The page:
Former Prime Minister of the United Kingdom Margaret Thatcher earned the nickname of the "Iron Lady" for her scathing verbal attacks on Soviet ambition, and strong opposition to the will of powerful unions. A new biopic starring Meryl Streep, entitled after Thatcher's nickname, looks to potray the Baroness' legacy, for better or worse, on the silver screen:
During the film's production this past February, The Guardian's Stuart Jeffries noted that the film will focus "on a helpfully self-containable narrative moment in order to provide a condensed character sketch of the eponymous (anti)hero." Jeffries also expressed some resentment for the role being slotted to an American.
Thatcher's children were said to be "horrified" about the film last Summer, after learning that the script depicted the Baroness "as an elderly dementia-sufferer looking back on her career with sadness." A friend of the family told the Telegraph in July 2010 that Thatcher's children “ think it sounds like some Left-wing fantasy. They feel strongly about it, but will not speak publicly for fear of giving it more publicity."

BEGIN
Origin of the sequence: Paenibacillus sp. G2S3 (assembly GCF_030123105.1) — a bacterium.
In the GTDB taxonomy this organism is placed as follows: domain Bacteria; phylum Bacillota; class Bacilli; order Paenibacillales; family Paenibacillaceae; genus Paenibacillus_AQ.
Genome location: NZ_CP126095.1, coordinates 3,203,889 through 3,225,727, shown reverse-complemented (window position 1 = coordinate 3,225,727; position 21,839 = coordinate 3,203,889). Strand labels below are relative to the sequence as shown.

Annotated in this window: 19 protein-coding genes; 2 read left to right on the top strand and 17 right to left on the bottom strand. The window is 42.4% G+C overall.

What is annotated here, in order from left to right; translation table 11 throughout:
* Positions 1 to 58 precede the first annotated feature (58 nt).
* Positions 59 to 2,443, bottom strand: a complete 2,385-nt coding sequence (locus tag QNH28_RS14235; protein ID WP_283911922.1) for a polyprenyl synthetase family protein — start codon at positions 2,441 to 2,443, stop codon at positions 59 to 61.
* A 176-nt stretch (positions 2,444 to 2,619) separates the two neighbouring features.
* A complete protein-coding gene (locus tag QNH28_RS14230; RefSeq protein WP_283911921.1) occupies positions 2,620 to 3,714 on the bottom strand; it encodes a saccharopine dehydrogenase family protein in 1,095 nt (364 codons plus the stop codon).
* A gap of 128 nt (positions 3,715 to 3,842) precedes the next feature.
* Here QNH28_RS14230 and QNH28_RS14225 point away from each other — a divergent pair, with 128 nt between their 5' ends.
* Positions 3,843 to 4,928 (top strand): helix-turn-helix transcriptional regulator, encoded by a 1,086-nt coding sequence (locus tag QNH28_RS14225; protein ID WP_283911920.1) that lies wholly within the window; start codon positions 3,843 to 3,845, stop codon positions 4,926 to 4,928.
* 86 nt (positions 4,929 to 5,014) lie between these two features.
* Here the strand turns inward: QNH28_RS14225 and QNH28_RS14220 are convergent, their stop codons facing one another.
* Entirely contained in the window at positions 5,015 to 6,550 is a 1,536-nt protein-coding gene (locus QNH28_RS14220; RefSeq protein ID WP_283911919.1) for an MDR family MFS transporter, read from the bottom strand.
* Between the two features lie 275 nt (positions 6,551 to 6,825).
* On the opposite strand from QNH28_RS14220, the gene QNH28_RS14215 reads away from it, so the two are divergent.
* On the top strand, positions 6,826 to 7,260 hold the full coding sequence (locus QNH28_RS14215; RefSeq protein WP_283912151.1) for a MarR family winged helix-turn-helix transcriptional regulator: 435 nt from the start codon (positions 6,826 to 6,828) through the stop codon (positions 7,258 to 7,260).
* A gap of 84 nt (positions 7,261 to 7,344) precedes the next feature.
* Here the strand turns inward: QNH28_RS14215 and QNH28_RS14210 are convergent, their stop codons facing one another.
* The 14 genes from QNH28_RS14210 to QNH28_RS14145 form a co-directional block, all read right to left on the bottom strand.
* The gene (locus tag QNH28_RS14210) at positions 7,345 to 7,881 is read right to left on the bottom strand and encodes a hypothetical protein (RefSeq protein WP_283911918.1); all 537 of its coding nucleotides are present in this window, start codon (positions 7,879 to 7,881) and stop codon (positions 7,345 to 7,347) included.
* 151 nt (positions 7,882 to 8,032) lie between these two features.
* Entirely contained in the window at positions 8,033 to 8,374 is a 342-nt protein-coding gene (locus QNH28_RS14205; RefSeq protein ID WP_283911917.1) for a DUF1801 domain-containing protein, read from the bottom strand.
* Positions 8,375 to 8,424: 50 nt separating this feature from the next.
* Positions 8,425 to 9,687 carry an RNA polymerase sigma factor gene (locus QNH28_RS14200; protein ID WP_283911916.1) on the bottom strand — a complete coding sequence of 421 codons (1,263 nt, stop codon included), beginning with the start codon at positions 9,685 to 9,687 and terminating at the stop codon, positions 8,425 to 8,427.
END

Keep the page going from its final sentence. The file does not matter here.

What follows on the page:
However, the Daily Mail's Baz Bamigboye notes that the film does not live up to what was "commonly agreed that our greatest Prime Minister since Churchill would be vilified." Bamigboye writes that after seeing the film in a London preview before its UK release in January "The screen Thatcher talks of the tough decisions she had to make for which she would be hated but perhaps understood years later."
The self-admitted liberal Streep told Bamigboye:
"I still don’t agree with a lot of her policies, but I feel she believed in them and that they came from an honest conviction, and that she wasn’t a cosmetic politician just changing make-up to suit the times. She stuck to what she believed in, and that’s a hard thing to do."
The Telegraph's Cristina Odone also writes that the film did not live up to fears that "the Baroness would be played as a cruel capitalist who waged war against the salt of the earth miners of the type featured in Billy Elliot." Odone writes:
"Today's politicians should draw inspiration from this portrait of a leader with guts who transformed a country struggling with a deep economic crisis, angry protests, and autocratic unions."
The Iron Lady is set for a December 30, 2011 release in the United States.